I Joined the Park Slope Food Coop and Found Garlic Scapes

21st Jun 2007


Since moving to Boerum Hill , groceries have been tough.  We used to live steps away from a B61 bus stop, which takes you directly to Fairway , where almost any food or ingredient can be bought, and at reasonable prices (though their produce isn't always the best).  But now going to Fairway truly is a hassle, and I don't think we've since been.  Shopping in Manhattan is fine in small doses, but the prices truly make it prohibitive.  And now, the bus stop that is steps from our new apartment goes directly down Flatbush then 7th avenue, to the Park Slope Food Coop, like a personalized shuttle service beckoning.

Ever since I moved to New York I was hearing wonderful and terrible things about this place.  It's the largest member-owned coop in the country, and is also the oldest food organization of its kind (plus, they lay claim to the domain foodcoop.com ).  And that long history--through New York's crime periods, through Brooklyn's many changes and waves of gentrification—has also made it one of the stiffest places around.  Unlike most organizations of its kind, which allow the public to shop there and offers members a discount, the Park Slope food coop is closed to the public completely, and is corsetted in rules of all kinds--for example, every member must work 2.75 hours every 4 weeks (which is different than every month, leading to much confusion), and everyone must have their groceries suspiciously checked before leaving to insure against thievery.

When we stopped by once to ask if we could have a tour, anticipating our move to the new neighborhood, we were given a rather cold stare and told that for security’s sake, we would have to come back another time to an official orientation.  Baffled, we craned our necks past the desk attendant, trying to get a look, but they hide the produce aisle in the back corner of the store, away from curious eyes.  In fact, the only way to get a glimpse of the reportedly excellent produce is to spend two hours in an orientation session, at which point you get a brief tour and then are offered the chance to join on the spot, or shop for a day with a pass.  One assumes they hope you will impulsively join in a swoony state after you've seen the arm-length bunches of basil for $1.29.  Which is what we did, paying the $25 fee, signing up to work at 5:30 AM on a Friday morning (very few reasonably-timed shifts are available, considering over 12,000 people are vying for them)  and getting a slip of paper that allowed us to shop that very minute .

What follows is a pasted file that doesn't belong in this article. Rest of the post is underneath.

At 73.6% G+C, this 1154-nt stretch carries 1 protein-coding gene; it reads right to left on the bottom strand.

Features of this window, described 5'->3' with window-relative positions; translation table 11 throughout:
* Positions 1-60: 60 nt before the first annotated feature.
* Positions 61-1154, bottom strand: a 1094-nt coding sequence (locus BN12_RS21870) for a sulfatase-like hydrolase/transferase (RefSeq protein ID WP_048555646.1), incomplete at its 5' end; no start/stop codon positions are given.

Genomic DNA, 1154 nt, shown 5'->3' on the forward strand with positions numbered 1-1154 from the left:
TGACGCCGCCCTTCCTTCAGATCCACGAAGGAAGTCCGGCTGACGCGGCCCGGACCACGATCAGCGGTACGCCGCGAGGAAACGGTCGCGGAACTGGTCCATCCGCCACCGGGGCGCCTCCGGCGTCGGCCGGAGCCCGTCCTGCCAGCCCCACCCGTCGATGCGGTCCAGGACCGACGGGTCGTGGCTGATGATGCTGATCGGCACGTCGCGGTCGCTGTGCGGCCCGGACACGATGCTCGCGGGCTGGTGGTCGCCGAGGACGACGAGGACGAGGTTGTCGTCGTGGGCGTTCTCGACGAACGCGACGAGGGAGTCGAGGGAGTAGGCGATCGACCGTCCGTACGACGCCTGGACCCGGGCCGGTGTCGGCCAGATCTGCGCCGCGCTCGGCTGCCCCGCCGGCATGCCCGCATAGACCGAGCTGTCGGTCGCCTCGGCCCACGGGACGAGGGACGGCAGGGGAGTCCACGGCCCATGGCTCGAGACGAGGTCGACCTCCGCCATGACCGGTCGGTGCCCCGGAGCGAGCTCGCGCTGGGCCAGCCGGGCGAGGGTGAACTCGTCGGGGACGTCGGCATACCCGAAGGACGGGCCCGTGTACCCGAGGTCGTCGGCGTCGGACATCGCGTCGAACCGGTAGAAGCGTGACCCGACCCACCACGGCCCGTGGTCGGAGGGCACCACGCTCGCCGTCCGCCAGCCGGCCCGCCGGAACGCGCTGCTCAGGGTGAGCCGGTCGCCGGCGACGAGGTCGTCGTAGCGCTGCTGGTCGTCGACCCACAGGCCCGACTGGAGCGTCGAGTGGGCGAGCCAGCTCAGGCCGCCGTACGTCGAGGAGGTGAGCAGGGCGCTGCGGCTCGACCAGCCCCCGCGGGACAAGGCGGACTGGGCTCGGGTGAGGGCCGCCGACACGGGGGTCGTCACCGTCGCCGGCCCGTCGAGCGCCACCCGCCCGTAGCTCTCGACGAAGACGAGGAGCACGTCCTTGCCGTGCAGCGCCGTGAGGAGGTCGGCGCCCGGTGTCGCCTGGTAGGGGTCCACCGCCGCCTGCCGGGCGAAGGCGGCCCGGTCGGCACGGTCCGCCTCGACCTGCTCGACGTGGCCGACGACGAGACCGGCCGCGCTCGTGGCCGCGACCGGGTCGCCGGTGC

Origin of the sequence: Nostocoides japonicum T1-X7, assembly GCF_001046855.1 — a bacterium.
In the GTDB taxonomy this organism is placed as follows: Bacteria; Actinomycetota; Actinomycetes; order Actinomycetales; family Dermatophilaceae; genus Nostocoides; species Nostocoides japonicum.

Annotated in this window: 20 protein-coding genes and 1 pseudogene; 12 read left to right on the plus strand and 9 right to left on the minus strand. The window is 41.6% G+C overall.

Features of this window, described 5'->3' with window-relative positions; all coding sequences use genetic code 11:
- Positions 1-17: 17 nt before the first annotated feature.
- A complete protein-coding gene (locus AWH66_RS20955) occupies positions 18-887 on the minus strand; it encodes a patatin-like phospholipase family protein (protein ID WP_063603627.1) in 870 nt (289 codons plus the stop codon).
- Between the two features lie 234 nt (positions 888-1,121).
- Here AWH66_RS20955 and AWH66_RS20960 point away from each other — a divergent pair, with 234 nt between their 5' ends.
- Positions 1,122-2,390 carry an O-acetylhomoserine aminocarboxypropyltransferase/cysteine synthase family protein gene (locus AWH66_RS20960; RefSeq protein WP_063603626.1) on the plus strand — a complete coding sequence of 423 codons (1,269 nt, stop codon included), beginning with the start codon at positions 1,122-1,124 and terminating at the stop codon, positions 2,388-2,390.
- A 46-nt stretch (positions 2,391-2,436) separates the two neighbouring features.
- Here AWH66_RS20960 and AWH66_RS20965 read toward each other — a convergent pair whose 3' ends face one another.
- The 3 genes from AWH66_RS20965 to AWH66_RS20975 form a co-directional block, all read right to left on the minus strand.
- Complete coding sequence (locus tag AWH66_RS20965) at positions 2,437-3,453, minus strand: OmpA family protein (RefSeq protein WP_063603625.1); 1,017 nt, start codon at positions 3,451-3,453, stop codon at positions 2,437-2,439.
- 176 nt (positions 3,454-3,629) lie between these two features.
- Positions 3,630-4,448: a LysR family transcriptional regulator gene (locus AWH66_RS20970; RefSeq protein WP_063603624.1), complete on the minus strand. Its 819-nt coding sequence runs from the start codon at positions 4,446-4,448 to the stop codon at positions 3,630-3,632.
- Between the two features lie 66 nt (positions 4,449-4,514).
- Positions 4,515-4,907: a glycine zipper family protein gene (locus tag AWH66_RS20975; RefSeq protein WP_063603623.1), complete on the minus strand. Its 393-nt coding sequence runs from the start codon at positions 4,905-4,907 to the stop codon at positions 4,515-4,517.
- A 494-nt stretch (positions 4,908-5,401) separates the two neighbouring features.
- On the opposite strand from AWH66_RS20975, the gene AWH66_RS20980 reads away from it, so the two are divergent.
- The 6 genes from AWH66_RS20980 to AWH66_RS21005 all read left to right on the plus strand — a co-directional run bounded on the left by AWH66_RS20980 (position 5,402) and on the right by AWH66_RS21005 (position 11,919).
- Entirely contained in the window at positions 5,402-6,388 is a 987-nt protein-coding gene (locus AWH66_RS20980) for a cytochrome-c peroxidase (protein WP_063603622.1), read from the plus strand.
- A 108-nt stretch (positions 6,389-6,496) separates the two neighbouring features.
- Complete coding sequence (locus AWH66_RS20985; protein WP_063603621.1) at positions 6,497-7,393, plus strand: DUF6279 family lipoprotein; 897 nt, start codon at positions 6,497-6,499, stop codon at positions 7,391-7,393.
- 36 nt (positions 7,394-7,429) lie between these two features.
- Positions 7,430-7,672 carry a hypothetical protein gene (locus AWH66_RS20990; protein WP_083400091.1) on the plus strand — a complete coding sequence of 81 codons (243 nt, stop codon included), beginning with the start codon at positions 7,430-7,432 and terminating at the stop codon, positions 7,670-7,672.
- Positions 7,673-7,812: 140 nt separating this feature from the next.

When we first got home, we had joiners-remorse.  But that has dissipated slowly as we've shopped there and worked.  There’s a certain tone to this place, something between self-seriousness, smugness, and elitism,  that doesn’t sit right with me. It's a shame, because it doesn’t need to be there.  But all that aside, it’s been a mostly good experience, and I’m not interested in writing a formulaic coop-is-like- Soviet-Russia article .  Nor, to be honest, am I much interested in the so-called political act that joining the coop is intended to be.  What I care about it getting the best food possible, which isn’t so easy in New York—the closest grocery store, Pathmark, has pretty awful produce.